ABSTRACT: This report presents final 2003 data on U.S. deaths; death rates; life expectancy; infant and maternal mortality; and trends by selected characteristics such as age, sex, Hispanic origin, race, marital status, educational attainment, injury at work, State of residence, and cause of death. A previous report presented preliminary mortality data for 2003 and summarized key findings in the final data for 2003. This report presents descriptive tabulations of information reported on death certificates, which are completed by funeral directors, attending physicians, medical examiners, and coroners. The original records are filed in the State registration offices. Statistical information is compiled into a national database through the Vital Statistics Cooperative Program of the Centers for Disease Control and Prevention's, National Center for Health Statistics (NCHS). Causes of death are processed in accordance with the International Classification of Diseases, Tenth Revision (ICD-10). In 2003, a total of 2,448,288 deaths were reported in the United States. The age-adjusted death rate was 832.7 deaths per 100,000 standard population, representing a decrease of 1.5 percent from the 2002 rate and a record low historical figure. Life expectancy at birth rose by 0.2 years to a record high of 77.5 years. Considering all deaths, age-specific death rates rose only for those 45-54 years and declined for the age groups 55-64 years, 65-74 years, 75-84 years, and 85 years and over. For the most part, the 15 leading causes of death in 2003 remained the same as in 2002. Heart disease and cancer continued to be the leading and second leading causes of death, together accounting for over half of all deaths. Homicide became the 15th leading cause in 2003, dropping from the 14th leading cause in 2002. Pneumonitis dropped out of the top 15 altogether, and Parkinson's disease entered the list as the 14th leading cause of death. The infant mortality rate in 2003 was 6.85 per 1,000 births. Generally, mortality patterns in 2003 were consistent with long-term trends. Life expectancy in 2003 increased again to a new record level. The age-adjusted death rate declined to a record low historical figure. The infant mortality rate decreased significantly in 2003; except for 2002, it either decreased or remained level each successive year from 1958 to 2003.National vital statistics reports: from the Centers for Disease Control and Prevention, National Center for Health Statistics, National Vital Statistics System 05/2006; 54(13):1-120.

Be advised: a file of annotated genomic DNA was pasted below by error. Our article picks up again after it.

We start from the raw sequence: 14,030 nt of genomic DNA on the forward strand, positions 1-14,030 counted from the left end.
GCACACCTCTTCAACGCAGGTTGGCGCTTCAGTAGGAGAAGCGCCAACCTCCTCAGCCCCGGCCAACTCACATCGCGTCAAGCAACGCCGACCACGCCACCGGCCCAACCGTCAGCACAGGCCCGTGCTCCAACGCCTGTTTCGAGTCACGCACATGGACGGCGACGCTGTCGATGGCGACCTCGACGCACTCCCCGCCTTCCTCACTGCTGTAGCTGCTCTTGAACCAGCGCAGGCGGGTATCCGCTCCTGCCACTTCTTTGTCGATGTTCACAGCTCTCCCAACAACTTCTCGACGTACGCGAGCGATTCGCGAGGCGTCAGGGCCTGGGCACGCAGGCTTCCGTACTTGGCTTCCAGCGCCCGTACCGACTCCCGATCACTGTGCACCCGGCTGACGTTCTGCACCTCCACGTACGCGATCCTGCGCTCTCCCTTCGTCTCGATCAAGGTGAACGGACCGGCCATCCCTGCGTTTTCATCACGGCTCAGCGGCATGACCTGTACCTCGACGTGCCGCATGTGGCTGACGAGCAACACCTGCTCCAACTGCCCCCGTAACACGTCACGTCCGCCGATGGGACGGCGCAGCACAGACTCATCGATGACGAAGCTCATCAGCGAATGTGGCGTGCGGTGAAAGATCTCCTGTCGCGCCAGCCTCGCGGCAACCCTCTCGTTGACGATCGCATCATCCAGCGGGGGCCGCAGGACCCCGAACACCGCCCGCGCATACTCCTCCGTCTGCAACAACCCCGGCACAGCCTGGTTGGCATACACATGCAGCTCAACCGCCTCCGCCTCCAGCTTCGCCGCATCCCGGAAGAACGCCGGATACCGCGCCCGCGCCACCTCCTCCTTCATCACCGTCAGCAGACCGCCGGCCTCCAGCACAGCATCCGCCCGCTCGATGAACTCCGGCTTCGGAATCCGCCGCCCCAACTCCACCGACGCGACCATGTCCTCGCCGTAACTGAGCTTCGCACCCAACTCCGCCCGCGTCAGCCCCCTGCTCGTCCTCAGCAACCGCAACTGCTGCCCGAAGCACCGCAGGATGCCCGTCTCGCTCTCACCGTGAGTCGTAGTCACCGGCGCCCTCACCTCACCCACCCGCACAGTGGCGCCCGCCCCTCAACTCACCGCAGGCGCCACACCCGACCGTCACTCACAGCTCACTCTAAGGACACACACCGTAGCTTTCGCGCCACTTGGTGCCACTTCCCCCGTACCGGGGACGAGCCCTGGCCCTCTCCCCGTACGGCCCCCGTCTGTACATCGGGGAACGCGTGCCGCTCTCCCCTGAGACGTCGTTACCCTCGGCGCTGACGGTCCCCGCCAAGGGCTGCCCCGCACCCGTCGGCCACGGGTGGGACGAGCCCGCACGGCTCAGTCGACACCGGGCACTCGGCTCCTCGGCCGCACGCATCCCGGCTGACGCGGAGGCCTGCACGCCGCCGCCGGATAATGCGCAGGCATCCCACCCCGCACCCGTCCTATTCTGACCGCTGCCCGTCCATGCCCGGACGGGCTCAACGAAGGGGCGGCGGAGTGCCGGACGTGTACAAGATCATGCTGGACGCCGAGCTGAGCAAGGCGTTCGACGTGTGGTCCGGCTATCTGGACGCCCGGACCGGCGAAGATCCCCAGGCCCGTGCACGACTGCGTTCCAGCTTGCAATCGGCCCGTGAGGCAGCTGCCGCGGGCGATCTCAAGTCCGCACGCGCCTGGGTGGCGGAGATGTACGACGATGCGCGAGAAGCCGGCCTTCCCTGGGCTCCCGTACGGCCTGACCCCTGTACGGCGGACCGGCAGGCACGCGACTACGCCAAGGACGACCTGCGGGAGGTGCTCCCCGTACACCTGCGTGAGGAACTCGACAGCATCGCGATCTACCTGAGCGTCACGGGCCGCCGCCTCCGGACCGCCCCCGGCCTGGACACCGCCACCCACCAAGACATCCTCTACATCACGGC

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ABSTRACT: We utilized coronary artery calcium scores (CACS) to assess differences in atherosclerosis burden between asymptomatic White populations living in continents with different cardiovascular disease rates. The similarities in the genetic pool between Brazilian and Portuguese Caucasian subjects offered an opportunity to assess the influence of environmental factors on the development of atherosclerosis. We reviewed CACS data from 17,563 individuals (12,378 men and 5169 women) collected in the USA (74% of the subjects), Brazil (15% of the subjects) and Portugal (11% of the subjects). CACS was absent in 80 and 88% of Portuguese men and women, compared with 46 and 62% and 33 and 59% of Brazilian and US counterparts (p<0.0001). Although the US subjects showed the lowest prevalence of risk factors they had a higher median (interquartile range) CACS than the Brazilian and the Portuguese cohorts: 4 (0;87), 1 (0;68) and 0 (0;0), respectively (p<0.0001). After adjusting for differences in age and cardiovascular risk factors, US men showed higher relative risk ratios of having any CACS than either Brazilian or Portuguese men. Brazilian and US women did not differ as far as risk of CACS although they demonstrated a greater risk than Portuguese women. In this study, significant differences in CACS were detected among three nations in different continents. The CACS differences paralleled the respective cardiovascular mortality rates.Atherosclerosis 08/2006; 187(2):378-84. · 3.71 Impact Factor